The programme

An innovative and sensitive new test to help GPs make the difficult discrimination between irritable bowel syndrome (IBS) and inflammatory bowel disease (IBD) has been identified. Using guidelines developed from a pilot programme in York, we will aim to implement the guidelines in eight more pilot sites, whilst developing a robust evaluation process, which will impact on future NICE guidance.


Lower gastrointestinal symptoms are very common. They are challenging both for patients and GPs because different diseases can cause them. Irritable bowel syndrome (IBS) affects 10-20% of the population, half of whom will consult their GP. 79,000 new cases are diagnosed each year. Inflammatory bowel disease (IBD) occurs much less commonly, being seen 3% of the time.

Because distinguishing IBS from IBD is difficult as many as 19 out of 20 patients are unnecessarily referred to secondary care while for other patients diagnosis is delayed. This programme aims to implement the York model at scale while also developing robust evaluation which will impact on future NICE guidance.
If successful, this project could

  • Reduce referrals for colonoscopy by 25%
  • Reduce gastroenterology IBS-related first appointments by 33%
  • Deliver a £1.4million return on investment to the system
  • An increase the number of people identified early with IBD
  • Improve GP confidence in managing IBS in primary care
  • Improve patient experience through safer and quicker diagnosis and treatment decisions

How are we helping?

Calprotectin is a stable protein released from white blood cells during inflammation. When the lower gastrointestinal tract is inflamed, elevated levels of calprotectin are detected in the stool. A normal faecal calprotectin (FC) strongly predicts for IBS and a raised FC increases the likelihood of IBD.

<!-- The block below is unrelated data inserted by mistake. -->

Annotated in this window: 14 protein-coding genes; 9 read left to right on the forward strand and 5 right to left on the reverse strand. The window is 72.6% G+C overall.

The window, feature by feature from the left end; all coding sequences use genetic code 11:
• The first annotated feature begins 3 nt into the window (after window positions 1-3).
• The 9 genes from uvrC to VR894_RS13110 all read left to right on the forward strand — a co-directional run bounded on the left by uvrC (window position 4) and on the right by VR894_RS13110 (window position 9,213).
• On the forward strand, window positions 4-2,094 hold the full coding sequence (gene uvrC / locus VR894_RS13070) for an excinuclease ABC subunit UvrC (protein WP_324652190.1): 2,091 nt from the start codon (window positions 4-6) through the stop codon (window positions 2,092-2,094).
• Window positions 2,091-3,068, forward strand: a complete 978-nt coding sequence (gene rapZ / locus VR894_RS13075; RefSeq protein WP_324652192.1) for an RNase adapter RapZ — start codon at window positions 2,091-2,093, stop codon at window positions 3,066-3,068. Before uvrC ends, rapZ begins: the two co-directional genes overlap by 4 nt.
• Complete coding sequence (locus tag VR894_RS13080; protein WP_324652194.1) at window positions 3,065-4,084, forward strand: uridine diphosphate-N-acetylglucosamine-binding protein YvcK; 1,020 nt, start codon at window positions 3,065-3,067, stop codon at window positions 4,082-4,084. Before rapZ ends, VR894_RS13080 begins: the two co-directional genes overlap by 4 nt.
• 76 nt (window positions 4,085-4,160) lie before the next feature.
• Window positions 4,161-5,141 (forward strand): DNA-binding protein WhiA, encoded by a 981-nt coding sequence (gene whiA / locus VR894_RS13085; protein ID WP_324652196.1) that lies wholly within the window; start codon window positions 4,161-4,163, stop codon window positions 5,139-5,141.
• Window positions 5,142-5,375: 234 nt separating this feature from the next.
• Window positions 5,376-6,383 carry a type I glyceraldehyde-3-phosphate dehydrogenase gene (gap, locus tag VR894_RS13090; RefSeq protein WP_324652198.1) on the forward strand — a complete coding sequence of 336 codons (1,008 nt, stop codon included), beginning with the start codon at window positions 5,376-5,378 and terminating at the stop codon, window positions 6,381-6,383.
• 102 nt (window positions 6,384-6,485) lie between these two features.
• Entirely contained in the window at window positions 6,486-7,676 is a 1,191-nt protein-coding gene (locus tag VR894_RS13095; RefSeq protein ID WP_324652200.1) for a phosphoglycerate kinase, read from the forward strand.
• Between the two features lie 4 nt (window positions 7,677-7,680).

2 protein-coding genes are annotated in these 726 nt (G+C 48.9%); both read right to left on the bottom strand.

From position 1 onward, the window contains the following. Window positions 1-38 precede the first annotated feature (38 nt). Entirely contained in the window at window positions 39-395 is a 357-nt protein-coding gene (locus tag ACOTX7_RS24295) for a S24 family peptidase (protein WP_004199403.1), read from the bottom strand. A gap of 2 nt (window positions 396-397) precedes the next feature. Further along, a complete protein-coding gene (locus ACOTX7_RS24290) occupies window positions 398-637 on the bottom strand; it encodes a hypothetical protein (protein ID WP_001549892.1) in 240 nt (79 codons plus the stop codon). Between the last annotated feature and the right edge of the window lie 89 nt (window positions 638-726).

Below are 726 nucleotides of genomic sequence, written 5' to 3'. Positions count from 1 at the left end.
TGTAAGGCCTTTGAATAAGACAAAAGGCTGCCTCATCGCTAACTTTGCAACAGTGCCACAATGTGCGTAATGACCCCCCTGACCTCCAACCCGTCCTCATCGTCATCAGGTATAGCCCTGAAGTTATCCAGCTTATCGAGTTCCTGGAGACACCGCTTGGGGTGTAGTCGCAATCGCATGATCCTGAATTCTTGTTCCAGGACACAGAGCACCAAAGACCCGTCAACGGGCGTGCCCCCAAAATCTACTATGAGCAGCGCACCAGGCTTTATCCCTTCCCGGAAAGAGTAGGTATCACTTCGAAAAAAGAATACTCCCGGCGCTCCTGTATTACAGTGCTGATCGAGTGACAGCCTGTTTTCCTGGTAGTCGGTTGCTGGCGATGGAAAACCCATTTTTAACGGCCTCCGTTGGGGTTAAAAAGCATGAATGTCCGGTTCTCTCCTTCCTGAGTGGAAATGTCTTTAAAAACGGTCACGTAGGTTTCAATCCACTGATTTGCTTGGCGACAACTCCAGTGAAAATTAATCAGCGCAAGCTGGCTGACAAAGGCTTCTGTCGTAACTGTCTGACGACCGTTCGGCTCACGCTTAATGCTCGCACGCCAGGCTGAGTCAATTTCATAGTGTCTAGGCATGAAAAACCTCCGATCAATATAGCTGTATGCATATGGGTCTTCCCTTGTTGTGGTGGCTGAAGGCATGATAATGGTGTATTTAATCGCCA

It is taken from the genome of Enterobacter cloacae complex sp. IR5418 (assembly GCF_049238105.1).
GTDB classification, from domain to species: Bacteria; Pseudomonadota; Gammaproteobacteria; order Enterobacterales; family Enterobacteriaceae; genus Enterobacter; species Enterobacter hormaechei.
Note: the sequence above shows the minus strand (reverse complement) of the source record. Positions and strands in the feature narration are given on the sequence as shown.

As part of this programme we will:

  • Deliver a pilot in eight different CCGs
  • Provide assistance to GPs in implementing the programme
  • Offer recommendations to NICE regarding the potential for changing guidelines

Expected impact

  • Routine use of the proposed guidelines in general practice will reduce referrals for colonoscopy by 25% and gastroenterology IBS-related first appointments by 33%
  • Patients with IBS will receive more timely care, closer to home and have better management of their condition
  • Patients with IBD will access an earlier referral and receive expert opinion and management of their condition
  • Patients with suspected cancer will access timely and urgent expert opinion
  • Patients requiring colonoscopy will access timely appointments
  • £1.4 million return on investment to the system per year.

Next Steps

We are implementing the pathway across any interested CCGs, with the aim of spreading the pathway across the region and nationally. During this time we will develop a robust evaluation tool followed by further implementation across Yorkshire and the Humber.